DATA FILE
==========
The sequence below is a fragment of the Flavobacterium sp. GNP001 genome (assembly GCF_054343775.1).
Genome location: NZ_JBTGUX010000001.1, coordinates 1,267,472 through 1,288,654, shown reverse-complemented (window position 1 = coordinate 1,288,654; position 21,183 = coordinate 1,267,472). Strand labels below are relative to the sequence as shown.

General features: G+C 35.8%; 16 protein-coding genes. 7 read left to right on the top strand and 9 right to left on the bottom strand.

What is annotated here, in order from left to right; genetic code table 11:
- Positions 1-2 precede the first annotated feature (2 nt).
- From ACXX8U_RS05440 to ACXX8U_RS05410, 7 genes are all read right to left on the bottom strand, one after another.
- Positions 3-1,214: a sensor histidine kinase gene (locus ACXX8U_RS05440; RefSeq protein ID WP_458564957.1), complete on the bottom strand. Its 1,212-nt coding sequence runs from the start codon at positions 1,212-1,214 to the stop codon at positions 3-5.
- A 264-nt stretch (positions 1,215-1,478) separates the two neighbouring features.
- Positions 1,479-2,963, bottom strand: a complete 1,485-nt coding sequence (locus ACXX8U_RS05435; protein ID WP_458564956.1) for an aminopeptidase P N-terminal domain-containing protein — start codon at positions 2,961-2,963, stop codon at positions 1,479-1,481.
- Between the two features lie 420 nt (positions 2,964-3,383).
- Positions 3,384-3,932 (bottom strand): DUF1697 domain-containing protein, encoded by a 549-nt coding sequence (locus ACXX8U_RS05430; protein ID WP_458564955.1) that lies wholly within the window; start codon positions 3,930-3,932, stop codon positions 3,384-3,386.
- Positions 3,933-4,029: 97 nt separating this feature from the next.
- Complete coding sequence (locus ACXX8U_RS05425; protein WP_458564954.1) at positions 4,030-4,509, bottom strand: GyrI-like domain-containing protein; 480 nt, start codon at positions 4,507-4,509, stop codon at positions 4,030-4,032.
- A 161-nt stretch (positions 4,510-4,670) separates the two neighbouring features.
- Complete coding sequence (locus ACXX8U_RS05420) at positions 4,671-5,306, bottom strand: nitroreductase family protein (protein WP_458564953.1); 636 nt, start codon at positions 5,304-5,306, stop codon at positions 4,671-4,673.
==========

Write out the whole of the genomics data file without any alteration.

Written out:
The sequence below is a fragment of the Flavobacterium sp. GNP001 genome (assembly GCF_054343775.1).
Genome location: NZ_JBTGUX010000001.1, coordinates 1,267,472 through 1,288,654, shown reverse-complemented (window position 1 = coordinate 1,288,654; position 21,183 = coordinate 1,267,472). Strand labels below are relative to the sequence as shown.

General features: G+C 35.8%; 16 protein-coding genes. 7 read left to right on the top strand and 9 right to left on the bottom strand.

What is annotated here, in order from left to right; genetic code table 11:
- Positions 1-2 precede the first annotated feature (2 nt).
- From ACXX8U_RS05440 to ACXX8U_RS05410, 7 genes are all read right to left on the bottom strand, one after another.
- Positions 3-1,214: a sensor histidine kinase gene (locus ACXX8U_RS05440; RefSeq protein ID WP_458564957.1), complete on the bottom strand. Its 1,212-nt coding sequence runs from the start codon at positions 1,212-1,214 to the stop codon at positions 3-5.
- A 264-nt stretch (positions 1,215-1,478) separates the two neighbouring features.
- Positions 1,479-2,963, bottom strand: a complete 1,485-nt coding sequence (locus ACXX8U_RS05435; protein ID WP_458564956.1) for an aminopeptidase P N-terminal domain-containing protein — start codon at positions 2,961-2,963, stop codon at positions 1,479-1,481.
- Between the two features lie 420 nt (positions 2,964-3,383).
- Positions 3,384-3,932 (bottom strand): DUF1697 domain-containing protein, encoded by a 549-nt coding sequence (locus ACXX8U_RS05430; protein ID WP_458564955.1) that lies wholly within the window; start codon positions 3,930-3,932, stop codon positions 3,384-3,386.
- Positions 3,933-4,029: 97 nt separating this feature from the next.
- Complete coding sequence (locus ACXX8U_RS05425; protein WP_458564954.1) at positions 4,030-4,509, bottom strand: GyrI-like domain-containing protein; 480 nt, start codon at positions 4,507-4,509, stop codon at positions 4,030-4,032.
- A 161-nt stretch (positions 4,510-4,670) separates the two neighbouring features.
- Complete coding sequence (locus ACXX8U_RS05420) at positions 4,671-5,306, bottom strand: nitroreductase family protein (protein WP_458564953.1); 636 nt, start codon at positions 5,304-5,306, stop codon at positions 4,671-4,673.